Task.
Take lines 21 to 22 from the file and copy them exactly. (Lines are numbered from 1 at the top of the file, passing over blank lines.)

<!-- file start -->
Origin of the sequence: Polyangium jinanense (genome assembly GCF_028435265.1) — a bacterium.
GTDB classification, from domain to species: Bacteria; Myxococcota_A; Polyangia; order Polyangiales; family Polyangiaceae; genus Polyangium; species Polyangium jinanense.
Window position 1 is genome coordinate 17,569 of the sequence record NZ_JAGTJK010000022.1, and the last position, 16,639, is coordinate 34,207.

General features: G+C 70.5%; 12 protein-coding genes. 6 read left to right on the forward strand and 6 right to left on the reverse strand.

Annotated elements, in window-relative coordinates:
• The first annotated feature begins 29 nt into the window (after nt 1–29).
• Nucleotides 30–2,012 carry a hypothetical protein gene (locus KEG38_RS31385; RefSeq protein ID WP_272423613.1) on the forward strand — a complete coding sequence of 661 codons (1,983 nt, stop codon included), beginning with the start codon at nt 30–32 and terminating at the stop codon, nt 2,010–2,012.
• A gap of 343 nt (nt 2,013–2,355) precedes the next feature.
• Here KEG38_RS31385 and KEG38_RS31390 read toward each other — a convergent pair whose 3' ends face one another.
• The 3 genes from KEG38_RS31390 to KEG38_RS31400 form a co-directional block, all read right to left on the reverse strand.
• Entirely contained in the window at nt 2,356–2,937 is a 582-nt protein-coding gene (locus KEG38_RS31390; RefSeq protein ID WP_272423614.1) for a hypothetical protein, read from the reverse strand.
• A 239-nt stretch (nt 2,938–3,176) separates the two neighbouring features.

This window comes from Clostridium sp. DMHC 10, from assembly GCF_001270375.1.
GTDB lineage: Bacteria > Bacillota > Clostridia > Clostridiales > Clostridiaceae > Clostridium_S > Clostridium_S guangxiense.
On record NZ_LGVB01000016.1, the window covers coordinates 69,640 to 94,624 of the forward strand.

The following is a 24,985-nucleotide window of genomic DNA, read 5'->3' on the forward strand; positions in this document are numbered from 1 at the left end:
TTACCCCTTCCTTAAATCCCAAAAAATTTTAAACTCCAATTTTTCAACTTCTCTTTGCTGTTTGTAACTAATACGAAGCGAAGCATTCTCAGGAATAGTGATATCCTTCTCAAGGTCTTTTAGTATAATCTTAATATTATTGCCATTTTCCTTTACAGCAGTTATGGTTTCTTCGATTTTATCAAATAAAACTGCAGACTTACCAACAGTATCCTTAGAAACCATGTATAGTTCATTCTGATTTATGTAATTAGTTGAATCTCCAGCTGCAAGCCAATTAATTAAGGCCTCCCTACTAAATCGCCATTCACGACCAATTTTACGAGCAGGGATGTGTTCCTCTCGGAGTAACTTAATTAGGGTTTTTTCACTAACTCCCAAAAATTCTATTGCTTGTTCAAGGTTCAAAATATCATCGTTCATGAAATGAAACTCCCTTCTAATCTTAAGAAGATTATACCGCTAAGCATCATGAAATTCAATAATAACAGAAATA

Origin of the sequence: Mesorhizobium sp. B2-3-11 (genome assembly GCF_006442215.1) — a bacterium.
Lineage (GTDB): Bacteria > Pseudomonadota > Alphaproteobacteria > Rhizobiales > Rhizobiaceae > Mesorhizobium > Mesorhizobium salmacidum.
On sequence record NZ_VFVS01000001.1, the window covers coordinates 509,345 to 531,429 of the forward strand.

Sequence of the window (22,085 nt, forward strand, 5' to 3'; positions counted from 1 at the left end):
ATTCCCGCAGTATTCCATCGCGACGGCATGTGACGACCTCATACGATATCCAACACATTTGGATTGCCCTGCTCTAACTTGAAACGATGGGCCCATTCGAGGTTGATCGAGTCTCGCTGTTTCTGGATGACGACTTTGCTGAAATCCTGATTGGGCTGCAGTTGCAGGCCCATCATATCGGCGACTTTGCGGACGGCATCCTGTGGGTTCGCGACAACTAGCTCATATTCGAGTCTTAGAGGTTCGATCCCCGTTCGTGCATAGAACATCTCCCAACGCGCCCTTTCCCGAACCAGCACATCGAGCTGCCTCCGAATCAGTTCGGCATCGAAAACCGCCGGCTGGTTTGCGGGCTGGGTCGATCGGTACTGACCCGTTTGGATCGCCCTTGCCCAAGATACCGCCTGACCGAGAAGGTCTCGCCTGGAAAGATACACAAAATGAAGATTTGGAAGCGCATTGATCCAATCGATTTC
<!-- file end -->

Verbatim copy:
Sequence of the window (22,085 nt, forward strand, 5' to 3'; positions counted from 1 at the left end):
ATTCCCGCAGTATTCCATCGCGACGGCATGTGACGACCTCATACGATATCCAACACATTTGGATTGCCCTGCTCTAACTTGAAACGATGGGCCCATTCGAGGTTGATCGAGTCTCGCTGTTTCTGGATGACGACTTTGCTGAAATCCTGATTGGGCTGCAGTTGCAGGCCCATCATATCGGCGACTTTGCGGACGGCATCCTGTGGGTTCGCGACAACTAGCTCATATTCGAGTCTTAGAGGTTCGATCCCCGTTCGTGCATAGAACATCTCCCAACGCGCCCTTTCCCGAACCAGCACATCGAGCTGCCTCCGAATCAGTTCGGCATCGAAAACCGCCGGCTGGTTTGCGGGCTGGGTCGATCGGTACTGACCCGTTTGGATCGCCCTTGCCCAAGATACCGCCTGACCGAGAAGGTCTCGCCTGGAAAGATACACAAAATGAAGATTTGGAAGCGCATTGATCCAATCGATTTC